The Benefits of Nature based Meditation

And why you should give it a go

Don’t you just love being out in nature? Taking a walk, having a picnic or even a wild swim can make you feel so much better about everything. It’s a real gift to have access to so much beautiful nature all over the country and even the world. If you have tried meditation before, or even if you haven’t, meditating outdoors can really help improve your practice and deepen the level of meditative state achieved.

Nature based meditation

It has been widely proven that meditating outdoors can have significant benefits on your physically as well as mental health. The connection that is built with nature helps reduce blood pressure, increase the production of dopamine and oxytocin; and a feeling of more energy. Participants feel more able to let go of their day to day worries and even their requirement for technology. They have a much better way to communicate through nature.


Have you ever wondered why most meditation retreats or temples where spiritualists live are in the mountains or a far flung valley or forest somewhere? Nature is believed to be where wisdom and learning is awakened and where people feel fully connected with the world around them and the understanding that it can provide. The founders of these centres of spiritual enlightenment understood that nature was a force they needed to draw on and how it could help them with their journeys and practice. In Asia, the ancient meditators believed that time spent in isolation in nature was conducive to improved mindfulness and better meditation practice. Many would travel to unmapped and completely isolated locations to spend time in deep contemplation of life and to look for answers to questions asked by all men.

A poem by 8th Century Chinese poet Wang Wei talks of a retreat to the mountain

My heart in middle age found the Way.
And I came to dwell at the foot of this mountain.
When the spirit moves, I wander alone
Amid beauty that is all for me….
I will walk till the water checks my path,
Then sit and watch the rising clouds —
And some day meet an old wood-cutter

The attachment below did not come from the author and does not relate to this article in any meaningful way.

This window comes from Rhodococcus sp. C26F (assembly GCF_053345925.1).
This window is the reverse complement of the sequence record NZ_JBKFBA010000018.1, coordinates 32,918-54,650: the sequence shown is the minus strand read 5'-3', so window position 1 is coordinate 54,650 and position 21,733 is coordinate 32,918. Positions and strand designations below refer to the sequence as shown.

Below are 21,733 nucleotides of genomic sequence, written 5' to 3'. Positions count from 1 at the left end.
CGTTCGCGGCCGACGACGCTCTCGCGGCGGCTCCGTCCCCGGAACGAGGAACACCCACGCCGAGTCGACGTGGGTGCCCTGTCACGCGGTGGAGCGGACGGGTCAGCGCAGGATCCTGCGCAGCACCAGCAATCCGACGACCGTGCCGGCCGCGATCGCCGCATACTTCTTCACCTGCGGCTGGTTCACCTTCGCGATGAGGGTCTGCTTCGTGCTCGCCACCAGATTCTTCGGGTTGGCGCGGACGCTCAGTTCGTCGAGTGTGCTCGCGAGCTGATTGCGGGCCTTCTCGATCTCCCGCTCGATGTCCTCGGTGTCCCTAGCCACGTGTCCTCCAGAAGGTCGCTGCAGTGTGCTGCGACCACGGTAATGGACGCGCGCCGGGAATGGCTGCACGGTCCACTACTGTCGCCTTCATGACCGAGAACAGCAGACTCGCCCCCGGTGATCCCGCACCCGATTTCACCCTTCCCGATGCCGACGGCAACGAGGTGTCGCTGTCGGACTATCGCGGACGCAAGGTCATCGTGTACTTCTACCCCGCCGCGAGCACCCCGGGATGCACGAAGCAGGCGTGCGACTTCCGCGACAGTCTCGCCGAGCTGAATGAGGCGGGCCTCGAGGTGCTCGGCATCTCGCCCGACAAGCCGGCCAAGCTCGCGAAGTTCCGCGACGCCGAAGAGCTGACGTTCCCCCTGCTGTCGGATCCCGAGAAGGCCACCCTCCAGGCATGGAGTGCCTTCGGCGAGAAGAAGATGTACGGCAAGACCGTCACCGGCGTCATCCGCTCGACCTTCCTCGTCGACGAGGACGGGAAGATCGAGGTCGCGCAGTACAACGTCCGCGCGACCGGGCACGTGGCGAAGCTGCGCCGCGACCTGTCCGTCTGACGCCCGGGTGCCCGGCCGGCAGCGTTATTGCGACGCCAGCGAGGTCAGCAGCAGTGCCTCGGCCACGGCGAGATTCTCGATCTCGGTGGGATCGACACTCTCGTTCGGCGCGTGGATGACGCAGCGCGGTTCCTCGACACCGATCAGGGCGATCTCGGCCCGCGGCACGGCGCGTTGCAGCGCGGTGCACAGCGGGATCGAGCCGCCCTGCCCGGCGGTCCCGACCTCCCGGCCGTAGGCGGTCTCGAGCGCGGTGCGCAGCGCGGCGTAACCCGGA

And talk and laugh and never return

Since then people have continued to be drawn to nature to help with clarity of thought and “to get answers” when things are difficult. As a result of this, nature based meditation has become popular and effective when looking for support with mindfulness and mental wellbeing.

How best to practice nature based meditation

Most meditation or mindfulness techniques can be practiced outdoors. The basis of most practices is the awareness of breath. However, the inclusion of nature in the sessions enables the inclusion of walking meditations and listening to the sounds of nature which give a different focus for participants. Find your meditation space and return to it each time, you will find that you are able to reach the calmness meditation provides comes more quickly each time.

The sessions Wild Minds hold, in the beautiful woodland at Moira Furnace in Northwest Leicestershire; provide a varied backdrop to a number of different types of meditation. Our groups have undertaken visualisations, walking meditations, object focused meditations and barefoot walking.

However, meditating outdoors should not be undertaken lightly. Being outside does come with its risks; and anyone considering doing this themselves should make sure that they are aware of the area they are using and how they can keep themselves safe.

Can’t get out to nature at the moment?

If you can’t make it to the woodland, fields, riverside or beach; then try it in your garden, on your balcony or even the local park. You will have to account for the sounds of society, but this can even be a benefit and help focus and improve your practice and meditation achievements.

It’s never the wrong time to try meditation and there is always somewhere you can do it that provides a small connection to nature. Try it now, you’ll feel the benefits, we’re sure.

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